You Can Finally Get Your COVID Vaccine From Here Starting Next Week

Your opportunities are about to expand.

Now nearly two months into the U.S.'s COVID vaccination program, we're still facing an accessibility struggle—not only is there a supply issue preventing many Americans from getting vaccinated, but there's also the challenge of how to get the COVID vaccine to remote locations across the country. But this week, there was a major step forward in that regard with the announcement that the White House will begin to send some of its vaccine supply directly to community health centers.

"Community health centers are an important part of our broader strategy to ensure we are reaching everyone with our response," White House COVID-19 Response Coordinator Jeff Zients said at a Feb. 9 press briefing. "Today's announcement about utilizing the community health centers is part of a multi-pronged strategy to reach all Americans."

For the full details on this latest announcement, read on, and for more on where else you might be able to get your shot soon, check out You'll Be Able to Get Vaccinated at Any Walgreens by This Date.

Vaccines will be going directly to community health centers, instead of to state governments first.

Closeup of vials of vaccine
youngvet / iStock

The White House announced that vaccines will be sent directly to 250 community centers nationwide next week. Under normal circumstances, drugs are first sent to state governments who then distribute them to community health centers and other locations. But in order to expedite the process and get the vaccine to underserved Americans, the White House is bypassing local government. And for more on how the situation with the virus is looking where you live, find out How Bad the COVID Outbreak Is in Your State.

Community health centers in all 50 states will be getting shipments.

Nurse applying vaccine on patient's arm

The first shipment includes a total of 1 million vaccine doses—500,000 first doses and 500,000 second doses—and will include at least one community health center in each state and territory.

"The Federally Qualified Health Centers also in our initial ramp-up really are ones that serve more than 2,000 individuals 65 and older and have large population size," Marcella Nunez-Smith, MD, Chair of the Biden-Harris COVID-19 Health Equity Task Force, said at the Feb. 9 briefing. "So, really, ones that are able to handle, kind of, the increased capacity, particularly around the vaccine storage and staffing, and with a mix of urban and rural."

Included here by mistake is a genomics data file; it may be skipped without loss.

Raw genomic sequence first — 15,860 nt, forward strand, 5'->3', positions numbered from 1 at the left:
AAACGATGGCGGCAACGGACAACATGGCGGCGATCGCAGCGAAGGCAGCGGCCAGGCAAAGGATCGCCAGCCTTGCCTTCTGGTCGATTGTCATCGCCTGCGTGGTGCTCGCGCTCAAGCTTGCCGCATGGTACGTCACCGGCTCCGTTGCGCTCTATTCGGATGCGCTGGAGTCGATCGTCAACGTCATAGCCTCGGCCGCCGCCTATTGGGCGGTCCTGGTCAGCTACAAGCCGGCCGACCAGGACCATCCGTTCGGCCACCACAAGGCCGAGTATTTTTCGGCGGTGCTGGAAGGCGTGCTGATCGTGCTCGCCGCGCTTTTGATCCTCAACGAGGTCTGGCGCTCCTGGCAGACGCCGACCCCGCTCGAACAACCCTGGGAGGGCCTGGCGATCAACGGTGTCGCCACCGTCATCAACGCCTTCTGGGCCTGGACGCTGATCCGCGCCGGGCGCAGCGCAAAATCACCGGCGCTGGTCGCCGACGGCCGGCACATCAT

Eventually the program will expand, Nunez-Smith noted. "As the program further scales, vaccines will become available to all 1,400 community health centers across states and territories should they want to participate," she said. And for more COVID news sent right to your inbox, sign up for our daily newsletter.

These community health centers serve some of the most vulnerable Americans.

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Community health centers work with homeless people, migrant workers, public housing tenants, and those with limited proficiency in English. These centers across the country serve more than 30 million people, around two-thirds of whom live at or below the federal poverty line. As Nunez-Smith said at the briefing, "This effort that focuses on direct allocation to the community health centers really is about connecting with those hard-to-reach populations across the country."

Zients added: "Equity is core to our strategy to put this pandemic behind us, and equity means that we are reaching everyone, particularly those in underserved and rural communities and those who have been hit hardest by this pandemic." And for more news from those involved in the vaccine rollout, check out The Johnson & Johnson CEO Just Made This Unsettling Prediction About COVID.

Vaccinating everyone is key to stopping the pandemic.

Johnson and johnson coronavirus Vaccine and syringe in the bottle or vial for injection in doctors hands. Covid-19, SARS-Cov-2 prevention, January 2021, San Francisco, USA.

While a lot of headlines have focused on the number of vaccines being administered, just as important is who they are going to. Gavi, the international vaccine alliance organization, has referenced the slogan, "No one is safe until everyone is safe," which has become a common refrain throughout the global vaccine distribution process. "If the virus survives anywhere, no one can be safe from the impact of the pandemic," they explain.

Zients reinforced this point at the White House briefing, noting that vaccinating Americans fairly would lead to better long-term results for everyone. "Efficiency and equity are both central to what we're doing," he said. "And I don't see any trade-off between the two—I think they go hand in glove." And for more on what to expect after your shot, check out Dr. Fauci Said He Had Pain in These 2 Places After the COVID Vaccine.

John Quinn
John Quinn is a London-based writer and editor who specializes in lifestyle topics. Read more
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